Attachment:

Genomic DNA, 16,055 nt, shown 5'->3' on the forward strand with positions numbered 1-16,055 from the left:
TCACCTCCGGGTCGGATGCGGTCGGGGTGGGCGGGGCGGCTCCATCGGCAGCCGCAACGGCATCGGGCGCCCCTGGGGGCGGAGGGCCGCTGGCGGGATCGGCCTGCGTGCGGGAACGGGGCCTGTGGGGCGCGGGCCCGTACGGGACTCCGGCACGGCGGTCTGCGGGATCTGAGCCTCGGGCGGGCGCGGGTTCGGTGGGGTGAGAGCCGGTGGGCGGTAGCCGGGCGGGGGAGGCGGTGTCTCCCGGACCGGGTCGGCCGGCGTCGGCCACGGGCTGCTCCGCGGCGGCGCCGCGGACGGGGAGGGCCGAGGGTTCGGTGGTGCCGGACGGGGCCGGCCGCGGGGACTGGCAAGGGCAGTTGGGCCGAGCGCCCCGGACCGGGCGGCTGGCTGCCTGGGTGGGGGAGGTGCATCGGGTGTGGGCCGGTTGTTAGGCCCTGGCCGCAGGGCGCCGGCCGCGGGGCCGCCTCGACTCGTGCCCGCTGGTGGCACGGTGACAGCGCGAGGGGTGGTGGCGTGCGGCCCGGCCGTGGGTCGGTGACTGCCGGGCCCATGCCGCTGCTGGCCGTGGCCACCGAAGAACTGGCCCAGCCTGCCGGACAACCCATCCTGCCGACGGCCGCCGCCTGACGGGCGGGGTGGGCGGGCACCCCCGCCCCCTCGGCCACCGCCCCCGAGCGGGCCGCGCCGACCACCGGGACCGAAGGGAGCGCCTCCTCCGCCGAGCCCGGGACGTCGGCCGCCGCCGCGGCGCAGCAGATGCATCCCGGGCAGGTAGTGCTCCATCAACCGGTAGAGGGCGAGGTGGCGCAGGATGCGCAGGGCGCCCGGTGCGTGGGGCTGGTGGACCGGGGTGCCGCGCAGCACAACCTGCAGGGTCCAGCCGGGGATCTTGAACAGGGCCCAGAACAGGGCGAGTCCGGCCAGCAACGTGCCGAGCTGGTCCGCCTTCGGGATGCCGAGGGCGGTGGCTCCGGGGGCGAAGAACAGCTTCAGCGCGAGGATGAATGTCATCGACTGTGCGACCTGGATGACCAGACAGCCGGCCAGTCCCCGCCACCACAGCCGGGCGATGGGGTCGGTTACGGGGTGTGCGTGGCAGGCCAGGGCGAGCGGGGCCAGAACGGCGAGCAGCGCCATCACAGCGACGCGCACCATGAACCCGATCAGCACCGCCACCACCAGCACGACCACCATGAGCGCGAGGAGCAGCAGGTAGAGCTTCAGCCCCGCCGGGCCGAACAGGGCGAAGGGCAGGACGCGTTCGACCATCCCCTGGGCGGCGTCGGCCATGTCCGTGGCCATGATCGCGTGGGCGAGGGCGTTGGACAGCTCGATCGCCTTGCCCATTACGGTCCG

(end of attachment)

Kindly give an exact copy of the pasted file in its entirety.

Genomic DNA, 16,055 nt, shown 5'->3' on the forward strand with positions numbered 1-16,055 from the left:
TCACCTCCGGGTCGGATGCGGTCGGGGTGGGCGGGGCGGCTCCATCGGCAGCCGCAACGGCATCGGGCGCCCCTGGGGGCGGAGGGCCGCTGGCGGGATCGGCCTGCGTGCGGGAACGGGGCCTGTGGGGCGCGGGCCCGTACGGGACTCCGGCACGGCGGTCTGCGGGATCTGAGCCTCGGGCGGGCGCGGGTTCGGTGGGGTGAGAGCCGGTGGGCGGTAGCCGGGCGGGGGAGGCGGTGTCTCCCGGACCGGGTCGGCCGGCGTCGGCCACGGGCTGCTCCGCGGCGGCGCCGCGGACGGGGAGGGCCGAGGGTTCGGTGGTGCCGGACGGGGCCGGCCGCGGGGACTGGCAAGGGCAGTTGGGCCGAGCGCCCCGGACCGGGCGGCTGGCTGCCTGGGTGGGGGAGGTGCATCGGGTGTGGGCCGGTTGTTAGGCCCTGGCCGCAGGGCGCCGGCCGCGGGGCCGCCTCGACTCGTGCCCGCTGGTGGCACGGTGACAGCGCGAGGGGTGGTGGCGTGCGGCCCGGCCGTGGGTCGGTGACTGCCGGGCCCATGCCGCTGCTGGCCGTGGCCACCGAAGAACTGGCCCAGCCTGCCGGACAACCCATCCTGCCGACGGCCGCCGCCTGACGGGCGGGGTGGGCGGGCACCCCCGCCCCCTCGGCCACCGCCCCCGAGCGGGCCGCGCCGACCACCGGGACCGAAGGGAGCGCCTCCTCCGCCGAGCCCGGGACGTCGGCCGCCGCCGCGGCGCAGCAGATGCATCCCGGGCAGGTAGTGCTCCATCAACCGGTAGAGGGCGAGGTGGCGCAGGATGCGCAGGGCGCCCGGTGCGTGGGGCTGGTGGACCGGGGTGCCGCGCAGCACAACCTGCAGGGTCCAGCCGGGGATCTTGAACAGGGCCCAGAACAGGGCGAGTCCGGCCAGCAACGTGCCGAGCTGGTCCGCCTTCGGGATGCCGAGGGCGGTGGCTCCGGGGGCGAAGAACAGCTTCAGCGCGAGGATGAATGTCATCGACTGTGCGACCTGGATGACCAGACAGCCGGCCAGTCCCCGCCACCACAGCCGGGCGATGGGGTCGGTTACGGGGTGTGCGTGGCAGGCCAGGGCGAGCGGGGCCAGAACGGCGAGCAGCGCCATCACAGCGACGCGCACCATGAACCCGATCAGCACCGCCACCACCAGCACGACCACCATGAGCGCGAGGAGCAGCAGGTAGAGCTTCAGCCCCGCCGGGCCGAACAGGGCGAAGGGCAGGACGCGTTCGACCATCCCCTGGGCGGCGTCGGCCATGTCCGTGGCCATGATCGCGTGGGCGAGGGCGTTGGACAGCTCGATCGCCTTGCCCATTACGGTCCG